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Re: unimported implementation partitions

From: Nathan Sidwell <nathan_at_[hidden]>
Date: Wed, 8 Jun 2022 14:57:35 -0400
On 6/8/22 14:41, Gabriel Dos Reis wrote:
> Nathan -
> I am not sure I understand the issue. How would a program observe that an implementation partition isn't imported but is relevant to the behavior of the entire program?

Yes, it'd be a strange use, but it could be observed by the action of
its initializers:

#include <stdio>
module my:secret;
int var = [](){return printf ("look at me!\n");}();

Do we make guarantees about the execution of that initializer?

> -- Gaby
> -----Original Message-----
> From: SG15 <sg15-bounces_at_[hidden]> On Behalf Of Nathan Sidwell via SG15
> Sent: Wednesday, June 8, 2022 10:23 AM
> To: C++ Core Language Working Group <core_at_[hidden]>; sg15_at_[hidden]
> Cc: Nathan Sidwell <nathan_at_[hidden]>
> Subject: [SG15] unimported implementation partitions
> Q1) Is there a use case for implementation partitions (a non-interface
> partition) that are not imported in any module unit? How would that
> differ from a regular implementation partition?
> We require all interface partitions be [transitively] imported in the
> primary interface. I don't think we require implementation partitions
> be imported at least once in a program.
> Q2) Is there a use case for a program to include a module interface that
> is not imported in any other TU (and has no implementation units)?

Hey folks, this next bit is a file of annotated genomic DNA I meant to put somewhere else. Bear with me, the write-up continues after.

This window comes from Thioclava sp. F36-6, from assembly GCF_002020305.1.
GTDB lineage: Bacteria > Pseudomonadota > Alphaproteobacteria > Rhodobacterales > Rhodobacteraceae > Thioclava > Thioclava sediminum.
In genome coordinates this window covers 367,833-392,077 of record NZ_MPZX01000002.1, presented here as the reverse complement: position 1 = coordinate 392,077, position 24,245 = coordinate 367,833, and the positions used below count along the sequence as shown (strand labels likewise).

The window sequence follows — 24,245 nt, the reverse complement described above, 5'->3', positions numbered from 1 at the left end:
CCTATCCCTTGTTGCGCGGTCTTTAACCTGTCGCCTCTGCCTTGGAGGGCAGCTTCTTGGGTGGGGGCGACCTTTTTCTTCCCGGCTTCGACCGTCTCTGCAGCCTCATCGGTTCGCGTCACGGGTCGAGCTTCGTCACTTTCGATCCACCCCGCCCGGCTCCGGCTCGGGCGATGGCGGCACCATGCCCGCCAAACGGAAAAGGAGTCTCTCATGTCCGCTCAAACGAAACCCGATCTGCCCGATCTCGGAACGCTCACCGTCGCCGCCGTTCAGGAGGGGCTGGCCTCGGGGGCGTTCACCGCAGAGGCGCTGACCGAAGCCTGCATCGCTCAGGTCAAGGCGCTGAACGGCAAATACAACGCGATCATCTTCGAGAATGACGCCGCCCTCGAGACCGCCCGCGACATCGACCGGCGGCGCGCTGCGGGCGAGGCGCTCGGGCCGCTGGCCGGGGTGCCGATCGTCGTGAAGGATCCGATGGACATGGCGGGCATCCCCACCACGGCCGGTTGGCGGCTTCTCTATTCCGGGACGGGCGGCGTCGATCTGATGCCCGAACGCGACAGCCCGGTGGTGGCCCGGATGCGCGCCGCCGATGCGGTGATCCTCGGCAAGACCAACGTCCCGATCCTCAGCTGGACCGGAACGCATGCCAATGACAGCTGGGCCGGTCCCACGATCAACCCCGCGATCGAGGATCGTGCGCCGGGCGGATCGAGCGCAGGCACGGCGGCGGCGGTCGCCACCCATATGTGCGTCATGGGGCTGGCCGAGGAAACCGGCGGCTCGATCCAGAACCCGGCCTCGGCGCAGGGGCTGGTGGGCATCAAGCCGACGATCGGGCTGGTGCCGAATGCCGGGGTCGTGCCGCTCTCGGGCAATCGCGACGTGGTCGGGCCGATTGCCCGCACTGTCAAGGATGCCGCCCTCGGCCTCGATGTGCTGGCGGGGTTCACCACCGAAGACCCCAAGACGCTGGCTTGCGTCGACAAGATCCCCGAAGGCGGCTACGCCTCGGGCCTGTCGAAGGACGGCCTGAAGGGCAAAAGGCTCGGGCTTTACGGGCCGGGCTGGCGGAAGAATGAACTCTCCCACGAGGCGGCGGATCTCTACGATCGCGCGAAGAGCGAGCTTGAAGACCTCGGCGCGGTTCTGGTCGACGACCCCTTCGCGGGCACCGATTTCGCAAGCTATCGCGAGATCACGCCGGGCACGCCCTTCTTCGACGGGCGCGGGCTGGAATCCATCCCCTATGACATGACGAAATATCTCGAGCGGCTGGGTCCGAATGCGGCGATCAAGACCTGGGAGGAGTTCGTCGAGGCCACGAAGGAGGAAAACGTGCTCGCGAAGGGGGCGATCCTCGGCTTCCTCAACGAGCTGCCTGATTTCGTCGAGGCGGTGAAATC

> The reason I ask is there an ABI issue with the global initializer
> function needed for p1874. I'm going to describe it in ELF terms, but I
> imagine the same choices appear in other ABIs.
> 1874 is solved by having each module primary interface, and all
> partitions, emit an idempotent initialization function that (a) calls
> the init fn of all imports and then (b) performs all dynamic inits of
> namespace scope.
> In a non-module world a function that performs #b would then arrange to
> be called at startup via .init or similar. In a module-world, we do not
> (need to) do this, as we know it'll be called somewhere by an import.
> However, Q1 raises the possibility that an implementation partition may
> not be imported anywhere, so its global initializer fn is never called
> from another global init. We therefore have to arrange for it to be
> called from .init as a regular initializer function. A small pessimization.
> Q2 raises the same question wrt primary interfaces. If they might never
> be imported, again, their initializer fn would never be called by that
> mechanism. We have to emit it via .init.
> nathan

Nathan Sidwell

Received on 2022-06-08 18:57:37